And there goes July. We’re now closer to end of 2020 that we are to the start, which is something, I suppose. Not that we know that 2021 is going to be any better of course, but we can hope. Not much else we can do, but we can hope…
And so to my July reading – much less than most years, because most years a) I go away for a week or so in July with a massive bag of books, b) I don’t find myself checking into what I can do to prepare for next year’s teaching this early in the holidays, c) I’ve been playing a bit too much Assassin’s Creed – and surely that apostrophe is in the wrong place, as there are more than one of the sneaky little buggers… and d) I’ve been writing those introductions for books 11 to 20 from the mighty Flynn which will be out in two months’ time – the fifth of October, put it in your diaries now!
I’m really chuffed at the reaction to the first ten books, and I’m looking forward to how the next ten are received. As I think I’ve said, I think these are even stronger that the first ten, with so many highlights that I can’t list them here. I’m particularly looking forward to how people react to The Fortescue Candle – not saying why…
Anyway, this month – eleven books in total, let’s see what they were:
Bryant & May – The Lonely Hour by Christopher Fowler – not eligible for the Puzzly, as I read it at the end of last month and it blew me away, and despite not being reviewed in June, took the Puzzly for last month.
Family Affairs by John Rhode – the first of two Rhode’s this month, for no particular reason. I can see what Rhode was going for here, but I don’t think he pulls it off.
The Book of Extraordinary Impossible Crimes and Puzzling Deaths, ed Maxim Jakubowski – misleading blurb and introduction and some authors who don’t seem to understand what an impossible crime is, although those that do produce a few wonderful tales.
After The Funeral by Agatha Christie – the last great Poirot novel, with a fantastic final chapter
The New Adventures of Ellery Queen by Ellery Queen – overall, a disappointing set of short stories.
The Death Box by B G Quin – my hunt for the next Flynn begins and, while this has its moments, I’m still looking…
Bryant & May – Oranges and Lemons by Christopher Fowler – the thematic sequel to The Lonely Hour and if anything, an even better book.
The Smart Woman’s Guide To Murder by Victoria Dowd – the surprise of the month, a book that snuck up on me.
The Third Bullet and other stories by John Dickson Carr – the third of four short story collections, containing at least two masterpieces and only one real dud.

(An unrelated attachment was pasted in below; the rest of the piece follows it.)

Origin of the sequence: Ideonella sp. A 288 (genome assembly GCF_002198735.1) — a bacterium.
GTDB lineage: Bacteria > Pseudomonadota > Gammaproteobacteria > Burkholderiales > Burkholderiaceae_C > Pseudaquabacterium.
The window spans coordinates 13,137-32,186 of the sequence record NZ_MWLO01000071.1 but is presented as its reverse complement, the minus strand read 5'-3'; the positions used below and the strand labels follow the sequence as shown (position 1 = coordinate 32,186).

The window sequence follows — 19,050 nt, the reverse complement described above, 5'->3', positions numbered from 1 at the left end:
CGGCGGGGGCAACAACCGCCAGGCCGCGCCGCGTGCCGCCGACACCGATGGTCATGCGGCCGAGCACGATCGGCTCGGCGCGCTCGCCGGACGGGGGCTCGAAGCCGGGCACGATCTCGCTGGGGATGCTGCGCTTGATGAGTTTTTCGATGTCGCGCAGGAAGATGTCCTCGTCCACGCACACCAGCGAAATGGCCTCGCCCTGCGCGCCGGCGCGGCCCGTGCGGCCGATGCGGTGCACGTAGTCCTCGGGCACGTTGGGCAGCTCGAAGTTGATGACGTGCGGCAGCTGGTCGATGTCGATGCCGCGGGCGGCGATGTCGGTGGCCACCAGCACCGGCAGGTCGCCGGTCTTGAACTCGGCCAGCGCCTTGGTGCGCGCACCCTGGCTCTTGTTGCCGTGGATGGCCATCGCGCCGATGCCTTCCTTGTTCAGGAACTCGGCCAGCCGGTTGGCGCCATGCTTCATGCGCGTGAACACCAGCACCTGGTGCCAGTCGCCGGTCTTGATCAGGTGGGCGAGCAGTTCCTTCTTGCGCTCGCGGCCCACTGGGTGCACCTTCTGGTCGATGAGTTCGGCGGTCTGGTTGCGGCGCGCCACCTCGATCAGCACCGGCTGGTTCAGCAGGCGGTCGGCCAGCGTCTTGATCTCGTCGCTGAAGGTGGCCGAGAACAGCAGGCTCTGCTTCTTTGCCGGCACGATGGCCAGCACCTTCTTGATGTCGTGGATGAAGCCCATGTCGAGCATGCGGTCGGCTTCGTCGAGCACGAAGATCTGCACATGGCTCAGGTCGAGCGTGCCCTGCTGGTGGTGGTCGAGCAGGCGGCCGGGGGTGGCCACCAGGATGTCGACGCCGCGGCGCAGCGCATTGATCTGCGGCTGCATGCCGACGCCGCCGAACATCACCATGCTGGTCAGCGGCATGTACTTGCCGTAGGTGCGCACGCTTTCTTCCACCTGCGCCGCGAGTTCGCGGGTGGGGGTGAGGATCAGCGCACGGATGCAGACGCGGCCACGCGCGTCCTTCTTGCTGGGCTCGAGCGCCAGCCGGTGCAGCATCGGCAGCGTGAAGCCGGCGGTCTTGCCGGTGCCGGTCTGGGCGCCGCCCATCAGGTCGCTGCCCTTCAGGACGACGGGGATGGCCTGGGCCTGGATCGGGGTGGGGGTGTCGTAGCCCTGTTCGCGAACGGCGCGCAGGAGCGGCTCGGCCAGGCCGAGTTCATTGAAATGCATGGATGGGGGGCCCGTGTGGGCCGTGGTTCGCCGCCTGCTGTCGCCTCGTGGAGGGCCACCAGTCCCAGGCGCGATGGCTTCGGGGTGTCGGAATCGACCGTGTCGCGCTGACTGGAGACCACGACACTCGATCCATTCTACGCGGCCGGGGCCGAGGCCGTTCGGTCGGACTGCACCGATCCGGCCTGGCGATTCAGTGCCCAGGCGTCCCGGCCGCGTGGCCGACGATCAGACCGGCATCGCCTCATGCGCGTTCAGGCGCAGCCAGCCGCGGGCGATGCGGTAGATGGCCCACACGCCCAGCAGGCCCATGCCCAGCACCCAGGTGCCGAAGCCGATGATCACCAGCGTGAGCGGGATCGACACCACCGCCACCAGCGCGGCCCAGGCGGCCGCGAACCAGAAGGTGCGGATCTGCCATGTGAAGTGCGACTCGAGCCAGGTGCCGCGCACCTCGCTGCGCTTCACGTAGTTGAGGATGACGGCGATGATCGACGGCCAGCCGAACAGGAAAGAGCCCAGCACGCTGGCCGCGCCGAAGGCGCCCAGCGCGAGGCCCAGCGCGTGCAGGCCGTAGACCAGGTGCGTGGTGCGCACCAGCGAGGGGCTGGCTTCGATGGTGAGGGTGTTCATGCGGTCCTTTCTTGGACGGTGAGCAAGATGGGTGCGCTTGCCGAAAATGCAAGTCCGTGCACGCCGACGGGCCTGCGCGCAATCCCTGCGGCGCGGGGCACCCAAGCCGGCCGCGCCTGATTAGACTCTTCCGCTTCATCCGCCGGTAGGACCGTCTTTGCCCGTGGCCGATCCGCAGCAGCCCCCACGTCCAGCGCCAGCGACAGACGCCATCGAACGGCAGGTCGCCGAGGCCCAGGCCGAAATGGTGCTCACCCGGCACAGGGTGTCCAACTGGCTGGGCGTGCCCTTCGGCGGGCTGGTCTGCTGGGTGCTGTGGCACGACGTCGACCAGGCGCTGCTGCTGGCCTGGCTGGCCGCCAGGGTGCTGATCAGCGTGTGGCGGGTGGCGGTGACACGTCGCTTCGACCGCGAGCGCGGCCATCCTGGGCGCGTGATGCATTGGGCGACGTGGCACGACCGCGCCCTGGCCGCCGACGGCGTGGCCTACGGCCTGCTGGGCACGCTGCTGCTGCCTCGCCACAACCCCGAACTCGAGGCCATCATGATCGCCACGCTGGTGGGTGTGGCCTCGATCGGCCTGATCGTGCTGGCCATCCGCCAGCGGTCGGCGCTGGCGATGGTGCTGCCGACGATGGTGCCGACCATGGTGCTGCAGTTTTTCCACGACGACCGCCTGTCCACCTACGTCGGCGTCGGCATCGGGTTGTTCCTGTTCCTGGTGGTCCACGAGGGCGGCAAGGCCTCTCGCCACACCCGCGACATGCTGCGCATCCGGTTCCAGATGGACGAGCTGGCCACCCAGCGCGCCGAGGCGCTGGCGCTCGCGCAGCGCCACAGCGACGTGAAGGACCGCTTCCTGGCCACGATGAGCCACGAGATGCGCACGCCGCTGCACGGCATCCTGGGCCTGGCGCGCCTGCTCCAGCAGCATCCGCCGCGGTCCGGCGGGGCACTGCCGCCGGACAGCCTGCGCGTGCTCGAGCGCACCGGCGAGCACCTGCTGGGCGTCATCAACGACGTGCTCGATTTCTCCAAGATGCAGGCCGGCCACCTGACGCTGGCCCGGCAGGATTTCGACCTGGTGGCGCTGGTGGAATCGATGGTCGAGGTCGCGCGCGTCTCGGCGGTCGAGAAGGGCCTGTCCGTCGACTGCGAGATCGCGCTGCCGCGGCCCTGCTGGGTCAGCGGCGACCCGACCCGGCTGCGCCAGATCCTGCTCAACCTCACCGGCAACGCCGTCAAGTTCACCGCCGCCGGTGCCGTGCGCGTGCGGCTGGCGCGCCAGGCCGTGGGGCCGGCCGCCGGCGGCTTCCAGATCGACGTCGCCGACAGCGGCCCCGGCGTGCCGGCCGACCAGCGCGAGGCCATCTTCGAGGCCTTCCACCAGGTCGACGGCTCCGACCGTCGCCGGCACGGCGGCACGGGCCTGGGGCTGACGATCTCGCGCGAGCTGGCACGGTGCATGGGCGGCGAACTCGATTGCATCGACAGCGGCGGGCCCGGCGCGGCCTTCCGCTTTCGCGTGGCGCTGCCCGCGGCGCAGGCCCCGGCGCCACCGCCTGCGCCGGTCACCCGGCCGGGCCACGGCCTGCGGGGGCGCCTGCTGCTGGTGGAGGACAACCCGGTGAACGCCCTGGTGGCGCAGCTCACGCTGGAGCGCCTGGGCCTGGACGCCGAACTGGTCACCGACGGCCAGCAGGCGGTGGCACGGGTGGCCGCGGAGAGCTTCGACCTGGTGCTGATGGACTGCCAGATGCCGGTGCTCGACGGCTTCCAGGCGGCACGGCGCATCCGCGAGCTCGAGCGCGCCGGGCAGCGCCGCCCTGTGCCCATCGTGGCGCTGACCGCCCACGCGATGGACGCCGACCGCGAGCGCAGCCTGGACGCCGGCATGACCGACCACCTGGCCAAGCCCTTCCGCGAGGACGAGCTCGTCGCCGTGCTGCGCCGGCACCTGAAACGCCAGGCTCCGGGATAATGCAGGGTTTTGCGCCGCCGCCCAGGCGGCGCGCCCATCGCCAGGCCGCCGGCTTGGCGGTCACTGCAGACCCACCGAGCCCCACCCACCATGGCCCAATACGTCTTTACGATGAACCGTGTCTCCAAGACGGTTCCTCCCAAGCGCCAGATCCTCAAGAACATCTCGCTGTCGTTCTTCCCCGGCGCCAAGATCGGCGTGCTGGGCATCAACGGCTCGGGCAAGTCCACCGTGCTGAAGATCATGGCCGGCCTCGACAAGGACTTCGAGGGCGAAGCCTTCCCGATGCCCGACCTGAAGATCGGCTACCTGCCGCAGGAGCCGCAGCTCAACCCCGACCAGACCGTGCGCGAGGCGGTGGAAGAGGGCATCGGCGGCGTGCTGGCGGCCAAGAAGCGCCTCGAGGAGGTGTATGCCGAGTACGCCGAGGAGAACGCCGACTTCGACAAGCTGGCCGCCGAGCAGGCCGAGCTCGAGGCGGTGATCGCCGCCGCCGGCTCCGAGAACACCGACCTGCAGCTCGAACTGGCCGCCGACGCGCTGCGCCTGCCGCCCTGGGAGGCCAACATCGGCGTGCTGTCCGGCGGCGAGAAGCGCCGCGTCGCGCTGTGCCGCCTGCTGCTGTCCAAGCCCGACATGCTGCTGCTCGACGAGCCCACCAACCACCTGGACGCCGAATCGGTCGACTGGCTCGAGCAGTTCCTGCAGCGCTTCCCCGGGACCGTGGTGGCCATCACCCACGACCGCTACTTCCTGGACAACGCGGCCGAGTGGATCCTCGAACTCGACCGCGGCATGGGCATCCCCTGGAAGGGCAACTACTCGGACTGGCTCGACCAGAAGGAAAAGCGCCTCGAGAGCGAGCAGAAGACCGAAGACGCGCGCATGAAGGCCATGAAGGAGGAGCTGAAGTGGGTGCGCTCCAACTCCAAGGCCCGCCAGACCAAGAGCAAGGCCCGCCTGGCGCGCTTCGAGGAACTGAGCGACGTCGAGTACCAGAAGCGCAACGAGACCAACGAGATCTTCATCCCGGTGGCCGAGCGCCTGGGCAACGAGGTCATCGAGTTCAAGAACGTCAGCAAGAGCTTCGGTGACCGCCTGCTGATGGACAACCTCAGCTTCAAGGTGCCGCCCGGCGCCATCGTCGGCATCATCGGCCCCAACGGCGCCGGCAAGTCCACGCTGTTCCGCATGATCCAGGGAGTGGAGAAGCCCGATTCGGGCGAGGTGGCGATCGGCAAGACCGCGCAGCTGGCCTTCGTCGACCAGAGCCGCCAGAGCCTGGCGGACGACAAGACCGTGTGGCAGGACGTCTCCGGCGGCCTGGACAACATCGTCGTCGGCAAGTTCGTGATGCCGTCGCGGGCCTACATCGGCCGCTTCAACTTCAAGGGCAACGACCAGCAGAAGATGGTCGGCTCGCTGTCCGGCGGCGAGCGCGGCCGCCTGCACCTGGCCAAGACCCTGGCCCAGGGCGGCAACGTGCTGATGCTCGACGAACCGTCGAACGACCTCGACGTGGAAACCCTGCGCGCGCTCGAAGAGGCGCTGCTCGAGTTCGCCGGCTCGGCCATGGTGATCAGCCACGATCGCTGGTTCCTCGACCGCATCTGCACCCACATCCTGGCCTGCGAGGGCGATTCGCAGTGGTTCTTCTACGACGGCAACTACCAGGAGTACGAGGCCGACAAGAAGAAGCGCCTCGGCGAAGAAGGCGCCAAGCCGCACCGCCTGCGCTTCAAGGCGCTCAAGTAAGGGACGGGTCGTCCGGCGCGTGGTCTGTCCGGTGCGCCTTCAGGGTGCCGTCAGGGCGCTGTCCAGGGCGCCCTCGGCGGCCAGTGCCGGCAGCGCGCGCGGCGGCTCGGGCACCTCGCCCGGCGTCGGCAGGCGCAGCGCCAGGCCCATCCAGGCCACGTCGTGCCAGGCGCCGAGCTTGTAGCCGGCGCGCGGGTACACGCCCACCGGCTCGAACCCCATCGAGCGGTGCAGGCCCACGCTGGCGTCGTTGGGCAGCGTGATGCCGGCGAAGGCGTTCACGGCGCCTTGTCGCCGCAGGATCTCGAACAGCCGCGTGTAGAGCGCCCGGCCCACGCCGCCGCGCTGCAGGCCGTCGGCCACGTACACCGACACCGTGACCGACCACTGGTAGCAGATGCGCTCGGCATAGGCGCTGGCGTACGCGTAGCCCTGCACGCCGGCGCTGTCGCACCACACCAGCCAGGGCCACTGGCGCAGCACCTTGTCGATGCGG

The Ellerby Case by John Rhode – poisoned hedgehog, poisoned hedgehog, poisoned hedgehog…
Bodies From The Library 3 edited by Tony Medawar – another collection of lost treasures hunted down by Tony.
The Puzzly? Well, it’s down to two books that were head and shoulders above the rest, and simply because Christopher Fowler won it last month, it’s going to Victoria Dowd’s crime fiction debut, The Smart Woman’s Guide To Murder which fans of well-plotted, fairly clued crime fiction really should make time for. A book that really needs to be better known, written by someone with a clear love for the genre, with some really clever uses of the traditional tropes while still written for the modern crime fiction readers as well. A great book and a deserved winner.
Next month? Well, the 20th of August is coming. What’s so special about the 20th of August I hear you cry? Well, I have review copies of five – possibly six – books that are all coming out on that day. Still haven’t worked out how to schedule those reviews, as I do like to post on publication day if I can. And these are no minor releases – two of them are much touted Golden Age homages, one is a thriller from one of my favourite authors and one is a thriller from one of my favourite radio presenters… Not sure why they’re all coming out on the same day, but expect periods of quiet from the blog as the big day approaches…
Now I realise the truth of the proverb: One man’s meat is another man’s poison !
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There are quite a few major releases in August and September, so I’m looking forward to the reviews… 🧐✨
I’ve finished reading “Smart Woman’s Guide to Murder”, and I’m glad it’s receiving attention on your blog. Yes, I found the narratorial voice and the pacing of the story to be uneven – but I was pleased that the puzzle operated in the tradition of the Golden Age mystery. 🤩
It’s encouraging to see that the classic mystery is still alive today!